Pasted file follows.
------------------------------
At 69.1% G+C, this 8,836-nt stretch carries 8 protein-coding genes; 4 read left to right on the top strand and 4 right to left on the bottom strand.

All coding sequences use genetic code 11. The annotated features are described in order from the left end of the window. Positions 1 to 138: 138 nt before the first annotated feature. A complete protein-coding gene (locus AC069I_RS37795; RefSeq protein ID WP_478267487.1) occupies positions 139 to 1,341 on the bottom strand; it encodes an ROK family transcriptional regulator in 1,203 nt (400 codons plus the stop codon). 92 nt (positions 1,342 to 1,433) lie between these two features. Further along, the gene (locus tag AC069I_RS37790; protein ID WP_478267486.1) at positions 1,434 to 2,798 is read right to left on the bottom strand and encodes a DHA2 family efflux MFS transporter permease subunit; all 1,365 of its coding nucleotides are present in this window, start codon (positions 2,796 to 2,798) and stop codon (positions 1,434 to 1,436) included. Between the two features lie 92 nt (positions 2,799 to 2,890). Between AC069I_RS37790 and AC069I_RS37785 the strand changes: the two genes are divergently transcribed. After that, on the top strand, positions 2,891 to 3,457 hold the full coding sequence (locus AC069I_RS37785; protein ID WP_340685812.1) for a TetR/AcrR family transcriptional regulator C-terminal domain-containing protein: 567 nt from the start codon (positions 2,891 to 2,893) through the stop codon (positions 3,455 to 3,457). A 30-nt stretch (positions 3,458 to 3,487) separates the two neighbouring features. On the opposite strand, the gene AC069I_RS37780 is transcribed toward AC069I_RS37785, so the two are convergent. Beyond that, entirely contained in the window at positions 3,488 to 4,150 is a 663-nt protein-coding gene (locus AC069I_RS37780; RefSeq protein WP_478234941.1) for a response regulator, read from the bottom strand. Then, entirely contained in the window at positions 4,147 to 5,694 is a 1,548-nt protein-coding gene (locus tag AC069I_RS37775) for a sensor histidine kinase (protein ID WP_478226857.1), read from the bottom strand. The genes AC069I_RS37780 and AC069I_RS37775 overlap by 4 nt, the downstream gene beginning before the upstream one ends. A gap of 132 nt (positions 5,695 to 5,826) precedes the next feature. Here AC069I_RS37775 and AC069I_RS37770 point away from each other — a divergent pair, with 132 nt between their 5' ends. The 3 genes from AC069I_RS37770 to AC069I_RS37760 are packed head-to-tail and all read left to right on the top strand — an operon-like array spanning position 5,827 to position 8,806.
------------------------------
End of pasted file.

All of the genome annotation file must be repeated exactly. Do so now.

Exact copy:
At 69.1% G+C, this 8,836-nt stretch carries 8 protein-coding genes; 4 read left to right on the top strand and 4 right to left on the bottom strand.

All coding sequences use genetic code 11. The annotated features are described in order from the left end of the window. Positions 1 to 138: 138 nt before the first annotated feature. A complete protein-coding gene (locus AC069I_RS37795; RefSeq protein ID WP_478267487.1) occupies positions 139 to 1,341 on the bottom strand; it encodes an ROK family transcriptional regulator in 1,203 nt (400 codons plus the stop codon). 92 nt (positions 1,342 to 1,433) lie between these two features. Further along, the gene (locus tag AC069I_RS37790; protein ID WP_478267486.1) at positions 1,434 to 2,798 is read right to left on the bottom strand and encodes a DHA2 family efflux MFS transporter permease subunit; all 1,365 of its coding nucleotides are present in this window, start codon (positions 2,796 to 2,798) and stop codon (positions 1,434 to 1,436) included. Between the two features lie 92 nt (positions 2,799 to 2,890). Between AC069I_RS37790 and AC069I_RS37785 the strand changes: the two genes are divergently transcribed. After that, on the top strand, positions 2,891 to 3,457 hold the full coding sequence (locus AC069I_RS37785; protein ID WP_340685812.1) for a TetR/AcrR family transcriptional regulator C-terminal domain-containing protein: 567 nt from the start codon (positions 2,891 to 2,893) through the stop codon (positions 3,455 to 3,457). A 30-nt stretch (positions 3,458 to 3,487) separates the two neighbouring features. On the opposite strand, the gene AC069I_RS37780 is transcribed toward AC069I_RS37785, so the two are convergent. Beyond that, entirely contained in the window at positions 3,488 to 4,150 is a 663-nt protein-coding gene (locus AC069I_RS37780; RefSeq protein WP_478234941.1) for a response regulator, read from the bottom strand. Then, entirely contained in the window at positions 4,147 to 5,694 is a 1,548-nt protein-coding gene (locus tag AC069I_RS37775) for a sensor histidine kinase (protein ID WP_478226857.1), read from the bottom strand. The genes AC069I_RS37780 and AC069I_RS37775 overlap by 4 nt, the downstream gene beginning before the upstream one ends. A gap of 132 nt (positions 5,695 to 5,826) precedes the next feature. Here AC069I_RS37775 and AC069I_RS37770 point away from each other — a divergent pair, with 132 nt between their 5' ends. The 3 genes from AC069I_RS37770 to AC069I_RS37760 are packed head-to-tail and all read left to right on the top strand — an operon-like array spanning position 5,827 to position 8,806.